The incongruity theory is the reigning theory of humor, since it seems to account for most cases of perceived funniness, which is partly because “incongruity” is something of an umbrella term. Most developments of the incongruity theory only try to list a necessary condition for humor—the perception of an incongruity—and they stop short of offering the sufficient conditions.
In the Rhetoric (III, 2), Aristotle presents the earliest glimmer of an incongruity theory of humor, finding that the best way to get an audience to laugh is to setup an expectation and deliver something “that gives a twist.”
After discussing the power of metaphors to produce a surprise in the hearer, Aristotle says that “[t]he effect is produced even by jokes depending upon changes of the letters of a word; this too is a surprise. You find this in verse as well as in prose. The word which comes is not what the hearer imagined.”
These remarks sound like a surprise theory of humor, similar to that later offered by René Descartes, but Aristotle continues to explain how the surprise must somehow “fit the facts,” or as we might put it today, the incongruity must be capable of a resolution.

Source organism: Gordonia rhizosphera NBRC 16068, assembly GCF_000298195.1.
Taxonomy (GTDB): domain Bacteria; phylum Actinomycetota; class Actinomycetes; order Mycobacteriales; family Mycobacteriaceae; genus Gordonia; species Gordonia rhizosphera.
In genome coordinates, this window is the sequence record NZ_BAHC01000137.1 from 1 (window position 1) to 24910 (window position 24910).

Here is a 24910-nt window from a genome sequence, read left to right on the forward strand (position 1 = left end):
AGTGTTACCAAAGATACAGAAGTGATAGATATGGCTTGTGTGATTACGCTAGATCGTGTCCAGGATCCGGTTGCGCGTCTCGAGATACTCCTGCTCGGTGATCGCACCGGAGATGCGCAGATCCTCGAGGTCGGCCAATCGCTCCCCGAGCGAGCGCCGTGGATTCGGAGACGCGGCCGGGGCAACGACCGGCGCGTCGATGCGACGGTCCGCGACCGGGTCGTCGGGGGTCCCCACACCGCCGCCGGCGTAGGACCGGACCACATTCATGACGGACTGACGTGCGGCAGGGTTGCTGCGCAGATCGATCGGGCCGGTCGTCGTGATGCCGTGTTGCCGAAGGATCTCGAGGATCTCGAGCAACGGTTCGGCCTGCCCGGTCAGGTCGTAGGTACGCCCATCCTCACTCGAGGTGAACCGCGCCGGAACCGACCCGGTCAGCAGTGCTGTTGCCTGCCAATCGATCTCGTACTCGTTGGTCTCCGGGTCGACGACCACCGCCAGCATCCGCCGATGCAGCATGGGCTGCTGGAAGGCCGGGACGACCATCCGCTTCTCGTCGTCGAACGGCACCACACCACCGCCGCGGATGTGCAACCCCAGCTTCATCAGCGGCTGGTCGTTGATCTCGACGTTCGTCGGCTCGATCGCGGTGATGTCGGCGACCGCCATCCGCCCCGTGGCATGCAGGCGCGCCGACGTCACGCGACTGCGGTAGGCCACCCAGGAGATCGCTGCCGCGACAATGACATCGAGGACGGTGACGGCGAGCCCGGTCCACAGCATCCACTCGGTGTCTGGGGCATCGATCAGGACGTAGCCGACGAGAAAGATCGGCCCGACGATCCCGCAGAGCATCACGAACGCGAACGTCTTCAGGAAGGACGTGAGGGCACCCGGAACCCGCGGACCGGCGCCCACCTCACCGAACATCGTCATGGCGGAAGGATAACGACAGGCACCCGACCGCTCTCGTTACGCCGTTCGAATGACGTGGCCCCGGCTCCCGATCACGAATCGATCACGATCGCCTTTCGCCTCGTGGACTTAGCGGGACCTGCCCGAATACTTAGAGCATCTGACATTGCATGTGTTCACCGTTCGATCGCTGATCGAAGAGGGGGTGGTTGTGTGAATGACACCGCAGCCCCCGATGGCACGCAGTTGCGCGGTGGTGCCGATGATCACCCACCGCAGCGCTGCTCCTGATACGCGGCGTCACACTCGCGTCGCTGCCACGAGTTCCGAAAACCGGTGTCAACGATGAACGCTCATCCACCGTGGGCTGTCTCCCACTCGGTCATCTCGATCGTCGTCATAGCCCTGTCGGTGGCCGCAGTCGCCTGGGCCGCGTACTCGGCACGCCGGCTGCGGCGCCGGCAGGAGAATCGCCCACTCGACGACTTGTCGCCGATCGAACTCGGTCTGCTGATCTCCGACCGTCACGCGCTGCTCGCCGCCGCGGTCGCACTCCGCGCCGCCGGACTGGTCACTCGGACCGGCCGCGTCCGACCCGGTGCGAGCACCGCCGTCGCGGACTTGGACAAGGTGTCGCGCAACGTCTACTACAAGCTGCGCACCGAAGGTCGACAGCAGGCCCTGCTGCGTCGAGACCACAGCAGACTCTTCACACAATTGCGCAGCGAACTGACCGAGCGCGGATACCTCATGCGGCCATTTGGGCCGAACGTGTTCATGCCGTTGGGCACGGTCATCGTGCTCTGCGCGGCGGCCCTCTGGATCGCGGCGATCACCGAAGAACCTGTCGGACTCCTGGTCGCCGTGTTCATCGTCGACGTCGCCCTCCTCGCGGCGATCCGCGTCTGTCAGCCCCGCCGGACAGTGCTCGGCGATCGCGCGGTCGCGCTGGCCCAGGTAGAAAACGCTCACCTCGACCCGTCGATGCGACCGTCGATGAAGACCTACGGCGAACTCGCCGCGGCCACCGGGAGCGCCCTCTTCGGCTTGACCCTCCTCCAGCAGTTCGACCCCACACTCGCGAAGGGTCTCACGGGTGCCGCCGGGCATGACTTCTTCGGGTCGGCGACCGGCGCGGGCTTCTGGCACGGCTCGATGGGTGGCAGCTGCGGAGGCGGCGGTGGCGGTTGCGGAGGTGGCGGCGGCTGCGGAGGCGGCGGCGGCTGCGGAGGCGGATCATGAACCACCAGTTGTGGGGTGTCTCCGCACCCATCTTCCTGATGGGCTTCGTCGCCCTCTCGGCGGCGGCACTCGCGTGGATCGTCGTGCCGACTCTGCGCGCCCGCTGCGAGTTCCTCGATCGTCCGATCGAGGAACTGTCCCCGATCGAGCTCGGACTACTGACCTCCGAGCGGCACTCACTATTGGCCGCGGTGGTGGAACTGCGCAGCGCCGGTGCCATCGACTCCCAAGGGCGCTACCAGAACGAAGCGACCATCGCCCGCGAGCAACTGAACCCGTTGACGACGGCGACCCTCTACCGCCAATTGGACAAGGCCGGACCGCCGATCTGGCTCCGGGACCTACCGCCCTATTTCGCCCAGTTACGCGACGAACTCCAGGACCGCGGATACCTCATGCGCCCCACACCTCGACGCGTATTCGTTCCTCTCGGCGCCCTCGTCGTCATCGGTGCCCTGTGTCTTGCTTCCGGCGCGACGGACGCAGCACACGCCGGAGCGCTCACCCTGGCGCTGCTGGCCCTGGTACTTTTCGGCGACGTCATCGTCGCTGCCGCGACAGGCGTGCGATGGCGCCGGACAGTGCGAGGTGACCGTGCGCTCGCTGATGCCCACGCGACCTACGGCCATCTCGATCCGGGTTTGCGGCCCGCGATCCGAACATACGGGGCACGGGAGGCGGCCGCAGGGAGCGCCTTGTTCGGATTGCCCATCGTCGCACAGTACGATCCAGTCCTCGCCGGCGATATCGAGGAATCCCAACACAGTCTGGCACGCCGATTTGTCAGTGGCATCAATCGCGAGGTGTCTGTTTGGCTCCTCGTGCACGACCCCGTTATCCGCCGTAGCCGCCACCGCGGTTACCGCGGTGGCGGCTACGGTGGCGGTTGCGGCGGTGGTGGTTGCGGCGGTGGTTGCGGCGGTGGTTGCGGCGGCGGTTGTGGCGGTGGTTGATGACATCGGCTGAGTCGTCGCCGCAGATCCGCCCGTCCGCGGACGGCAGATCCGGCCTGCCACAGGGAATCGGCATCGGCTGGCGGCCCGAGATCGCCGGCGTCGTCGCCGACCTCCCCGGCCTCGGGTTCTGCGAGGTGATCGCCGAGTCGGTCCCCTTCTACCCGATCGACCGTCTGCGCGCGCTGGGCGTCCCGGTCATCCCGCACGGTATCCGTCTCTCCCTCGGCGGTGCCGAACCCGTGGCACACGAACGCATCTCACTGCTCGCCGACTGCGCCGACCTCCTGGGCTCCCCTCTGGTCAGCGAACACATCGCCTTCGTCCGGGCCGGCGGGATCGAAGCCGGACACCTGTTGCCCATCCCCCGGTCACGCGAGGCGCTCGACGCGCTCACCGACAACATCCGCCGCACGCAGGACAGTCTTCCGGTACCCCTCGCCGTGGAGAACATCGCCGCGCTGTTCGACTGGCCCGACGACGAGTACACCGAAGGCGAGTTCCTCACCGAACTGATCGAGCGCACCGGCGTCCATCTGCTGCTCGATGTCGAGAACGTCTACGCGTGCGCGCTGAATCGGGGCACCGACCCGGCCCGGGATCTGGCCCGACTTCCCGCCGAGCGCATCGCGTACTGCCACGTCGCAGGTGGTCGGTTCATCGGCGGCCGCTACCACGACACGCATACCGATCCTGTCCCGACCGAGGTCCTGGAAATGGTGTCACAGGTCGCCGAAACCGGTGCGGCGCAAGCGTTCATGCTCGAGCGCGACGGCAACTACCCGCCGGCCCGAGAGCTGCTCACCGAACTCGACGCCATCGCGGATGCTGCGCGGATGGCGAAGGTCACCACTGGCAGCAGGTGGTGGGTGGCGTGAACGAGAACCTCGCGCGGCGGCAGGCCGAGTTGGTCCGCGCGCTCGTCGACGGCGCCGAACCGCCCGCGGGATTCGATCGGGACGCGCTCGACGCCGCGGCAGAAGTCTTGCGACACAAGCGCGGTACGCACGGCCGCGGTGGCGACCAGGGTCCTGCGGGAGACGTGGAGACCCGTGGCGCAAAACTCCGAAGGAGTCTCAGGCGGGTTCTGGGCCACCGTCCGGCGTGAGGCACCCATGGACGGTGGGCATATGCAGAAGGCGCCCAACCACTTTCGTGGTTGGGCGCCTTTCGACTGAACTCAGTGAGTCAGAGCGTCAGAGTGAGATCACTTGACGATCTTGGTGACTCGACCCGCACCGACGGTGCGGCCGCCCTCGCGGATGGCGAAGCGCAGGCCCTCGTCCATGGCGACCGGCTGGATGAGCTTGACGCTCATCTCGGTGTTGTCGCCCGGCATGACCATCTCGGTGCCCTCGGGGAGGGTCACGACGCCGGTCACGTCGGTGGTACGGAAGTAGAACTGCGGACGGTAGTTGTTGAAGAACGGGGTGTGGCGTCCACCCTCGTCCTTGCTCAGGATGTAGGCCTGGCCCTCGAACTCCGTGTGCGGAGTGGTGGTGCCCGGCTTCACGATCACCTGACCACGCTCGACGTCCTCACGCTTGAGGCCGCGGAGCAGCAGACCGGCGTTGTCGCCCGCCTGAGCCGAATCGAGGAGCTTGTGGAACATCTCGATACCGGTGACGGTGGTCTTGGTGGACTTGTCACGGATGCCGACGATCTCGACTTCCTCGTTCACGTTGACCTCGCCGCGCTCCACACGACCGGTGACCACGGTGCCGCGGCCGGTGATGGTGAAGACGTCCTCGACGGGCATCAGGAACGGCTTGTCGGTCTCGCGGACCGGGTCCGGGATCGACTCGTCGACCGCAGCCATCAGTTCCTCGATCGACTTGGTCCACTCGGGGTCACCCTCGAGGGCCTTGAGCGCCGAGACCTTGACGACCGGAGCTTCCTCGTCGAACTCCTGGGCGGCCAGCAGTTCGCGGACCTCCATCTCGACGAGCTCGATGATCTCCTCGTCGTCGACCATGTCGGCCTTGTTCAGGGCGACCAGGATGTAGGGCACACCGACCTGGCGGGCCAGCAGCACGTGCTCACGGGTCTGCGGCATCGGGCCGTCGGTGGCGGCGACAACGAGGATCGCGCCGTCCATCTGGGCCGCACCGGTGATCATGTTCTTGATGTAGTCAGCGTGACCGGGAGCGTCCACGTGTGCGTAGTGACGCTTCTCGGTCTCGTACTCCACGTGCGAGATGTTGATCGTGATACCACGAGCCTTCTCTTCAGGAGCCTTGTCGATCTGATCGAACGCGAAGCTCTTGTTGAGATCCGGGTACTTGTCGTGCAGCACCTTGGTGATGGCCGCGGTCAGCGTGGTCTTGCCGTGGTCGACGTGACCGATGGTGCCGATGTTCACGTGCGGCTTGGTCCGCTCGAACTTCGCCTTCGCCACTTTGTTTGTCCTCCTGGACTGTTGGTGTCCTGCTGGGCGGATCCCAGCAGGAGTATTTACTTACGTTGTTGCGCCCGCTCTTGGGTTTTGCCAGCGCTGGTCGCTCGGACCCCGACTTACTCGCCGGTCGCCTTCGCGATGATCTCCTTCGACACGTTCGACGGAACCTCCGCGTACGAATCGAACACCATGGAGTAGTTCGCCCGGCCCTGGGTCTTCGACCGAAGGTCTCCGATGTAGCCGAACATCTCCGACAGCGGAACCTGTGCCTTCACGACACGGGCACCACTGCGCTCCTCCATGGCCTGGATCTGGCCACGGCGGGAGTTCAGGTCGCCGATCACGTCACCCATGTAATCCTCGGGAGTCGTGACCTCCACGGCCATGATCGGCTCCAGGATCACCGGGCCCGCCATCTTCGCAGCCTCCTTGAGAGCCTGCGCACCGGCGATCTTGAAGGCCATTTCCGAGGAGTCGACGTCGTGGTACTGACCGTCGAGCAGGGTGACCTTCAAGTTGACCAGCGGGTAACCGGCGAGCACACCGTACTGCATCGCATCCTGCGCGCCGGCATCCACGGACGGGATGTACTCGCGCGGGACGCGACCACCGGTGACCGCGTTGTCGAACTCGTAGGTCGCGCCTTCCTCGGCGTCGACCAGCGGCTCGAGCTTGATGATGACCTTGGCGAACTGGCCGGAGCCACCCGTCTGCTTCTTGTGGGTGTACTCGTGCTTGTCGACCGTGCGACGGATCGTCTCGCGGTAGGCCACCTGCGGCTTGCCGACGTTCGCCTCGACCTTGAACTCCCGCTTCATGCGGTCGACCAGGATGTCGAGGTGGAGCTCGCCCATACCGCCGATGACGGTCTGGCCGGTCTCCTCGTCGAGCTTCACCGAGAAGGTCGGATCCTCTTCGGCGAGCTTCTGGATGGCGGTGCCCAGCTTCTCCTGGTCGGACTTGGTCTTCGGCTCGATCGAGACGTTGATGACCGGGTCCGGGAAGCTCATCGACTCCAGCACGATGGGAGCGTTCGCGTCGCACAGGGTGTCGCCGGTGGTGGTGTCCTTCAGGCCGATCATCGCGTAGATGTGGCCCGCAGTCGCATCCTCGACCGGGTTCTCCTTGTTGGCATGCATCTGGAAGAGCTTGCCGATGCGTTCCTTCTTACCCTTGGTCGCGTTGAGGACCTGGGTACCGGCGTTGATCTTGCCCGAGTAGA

In the Critique of Judgment, Immanuel Kant gives a clearer statement of the role of incongruity in humor:
“In everything that is to excite a lively laugh there must be something absurd (in which the understanding, therefore, can find no satisfaction).
Laughter is an affection arising from the sudden transformation of a strained expectation into nothing” (I, I, 54).
Arthur Schopenhauer offers a more specific version of the incongruity theory, arguing that humor arising from a failure of a concept to account for an object of thought. When the particular outstrips the general, we are faced with an incongruity. Schopenhauer also emphasizes the element of surprise, saying that “the greater and more unexpected [. . .] this incongruity is, the more violent will be his laughter” (1818, I, Sec. 13).As stated by Kant and Schopenhauer, the incongruity theory of humor specifies a necessary condition of the object of humor.
Focusing on the humorous object, leaves something out of the analysis of humor, since there are many kinds of things that are incongruous which do not produce amusement.
A more robust statement of the incongruity theory would need to include the pleasurable response one has to humorous objects.